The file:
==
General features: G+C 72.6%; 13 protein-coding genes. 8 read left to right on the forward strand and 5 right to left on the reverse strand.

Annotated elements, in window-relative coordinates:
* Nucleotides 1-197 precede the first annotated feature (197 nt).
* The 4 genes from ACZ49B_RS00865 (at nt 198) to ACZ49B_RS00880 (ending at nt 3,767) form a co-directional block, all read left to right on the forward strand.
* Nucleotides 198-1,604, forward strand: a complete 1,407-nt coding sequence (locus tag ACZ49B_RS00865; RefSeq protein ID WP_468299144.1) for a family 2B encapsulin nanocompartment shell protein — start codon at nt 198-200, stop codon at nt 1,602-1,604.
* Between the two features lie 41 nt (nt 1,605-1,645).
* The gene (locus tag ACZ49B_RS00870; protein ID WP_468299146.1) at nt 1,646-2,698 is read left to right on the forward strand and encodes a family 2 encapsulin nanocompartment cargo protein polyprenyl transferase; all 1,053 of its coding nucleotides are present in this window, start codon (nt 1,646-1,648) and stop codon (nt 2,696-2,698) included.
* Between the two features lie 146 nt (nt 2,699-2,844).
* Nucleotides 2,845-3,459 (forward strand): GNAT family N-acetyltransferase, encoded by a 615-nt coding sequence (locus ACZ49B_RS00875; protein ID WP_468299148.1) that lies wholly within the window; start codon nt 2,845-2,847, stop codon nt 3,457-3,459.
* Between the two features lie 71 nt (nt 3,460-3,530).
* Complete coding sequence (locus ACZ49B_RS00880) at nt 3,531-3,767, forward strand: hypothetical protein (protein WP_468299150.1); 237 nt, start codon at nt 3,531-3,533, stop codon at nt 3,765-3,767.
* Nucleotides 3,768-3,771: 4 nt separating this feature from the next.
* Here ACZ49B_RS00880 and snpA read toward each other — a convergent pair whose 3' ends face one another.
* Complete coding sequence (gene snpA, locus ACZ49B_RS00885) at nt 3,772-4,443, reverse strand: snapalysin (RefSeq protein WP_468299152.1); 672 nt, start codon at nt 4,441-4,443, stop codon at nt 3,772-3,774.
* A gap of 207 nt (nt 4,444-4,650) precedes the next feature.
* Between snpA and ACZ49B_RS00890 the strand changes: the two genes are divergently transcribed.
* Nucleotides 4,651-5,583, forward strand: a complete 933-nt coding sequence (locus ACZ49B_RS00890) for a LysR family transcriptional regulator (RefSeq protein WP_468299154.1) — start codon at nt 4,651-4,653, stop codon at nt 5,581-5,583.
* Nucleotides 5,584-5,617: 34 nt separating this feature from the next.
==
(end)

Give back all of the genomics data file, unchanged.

General features: G+C 72.6%; 13 protein-coding genes. 8 read left to right on the forward strand and 5 right to left on the reverse strand.

Annotated elements, in window-relative coordinates:
* Nucleotides 1-197 precede the first annotated feature (197 nt).
* The 4 genes from ACZ49B_RS00865 (at nt 198) to ACZ49B_RS00880 (ending at nt 3,767) form a co-directional block, all read left to right on the forward strand.
* Nucleotides 198-1,604, forward strand: a complete 1,407-nt coding sequence (locus tag ACZ49B_RS00865; RefSeq protein ID WP_468299144.1) for a family 2B encapsulin nanocompartment shell protein — start codon at nt 198-200, stop codon at nt 1,602-1,604.
* Between the two features lie 41 nt (nt 1,605-1,645).
* The gene (locus tag ACZ49B_RS00870; protein ID WP_468299146.1) at nt 1,646-2,698 is read left to right on the forward strand and encodes a family 2 encapsulin nanocompartment cargo protein polyprenyl transferase; all 1,053 of its coding nucleotides are present in this window, start codon (nt 1,646-1,648) and stop codon (nt 2,696-2,698) included.
* Between the two features lie 146 nt (nt 2,699-2,844).
* Nucleotides 2,845-3,459 (forward strand): GNAT family N-acetyltransferase, encoded by a 615-nt coding sequence (locus ACZ49B_RS00875; protein ID WP_468299148.1) that lies wholly within the window; start codon nt 2,845-2,847, stop codon nt 3,457-3,459.
* Between the two features lie 71 nt (nt 3,460-3,530).
* Complete coding sequence (locus ACZ49B_RS00880) at nt 3,531-3,767, forward strand: hypothetical protein (protein WP_468299150.1); 237 nt, start codon at nt 3,531-3,533, stop codon at nt 3,765-3,767.
* Nucleotides 3,768-3,771: 4 nt separating this feature from the next.
* Here ACZ49B_RS00880 and snpA read toward each other — a convergent pair whose 3' ends face one another.
* Complete coding sequence (gene snpA, locus ACZ49B_RS00885) at nt 3,772-4,443, reverse strand: snapalysin (RefSeq protein WP_468299152.1); 672 nt, start codon at nt 4,441-4,443, stop codon at nt 3,772-3,774.
* A gap of 207 nt (nt 4,444-4,650) precedes the next feature.
* Between snpA and ACZ49B_RS00890 the strand changes: the two genes are divergently transcribed.
* Nucleotides 4,651-5,583, forward strand: a complete 933-nt coding sequence (locus ACZ49B_RS00890) for a LysR family transcriptional regulator (RefSeq protein WP_468299154.1) — start codon at nt 4,651-4,653, stop codon at nt 5,581-5,583.
* Nucleotides 5,584-5,617: 34 nt separating this feature from the next.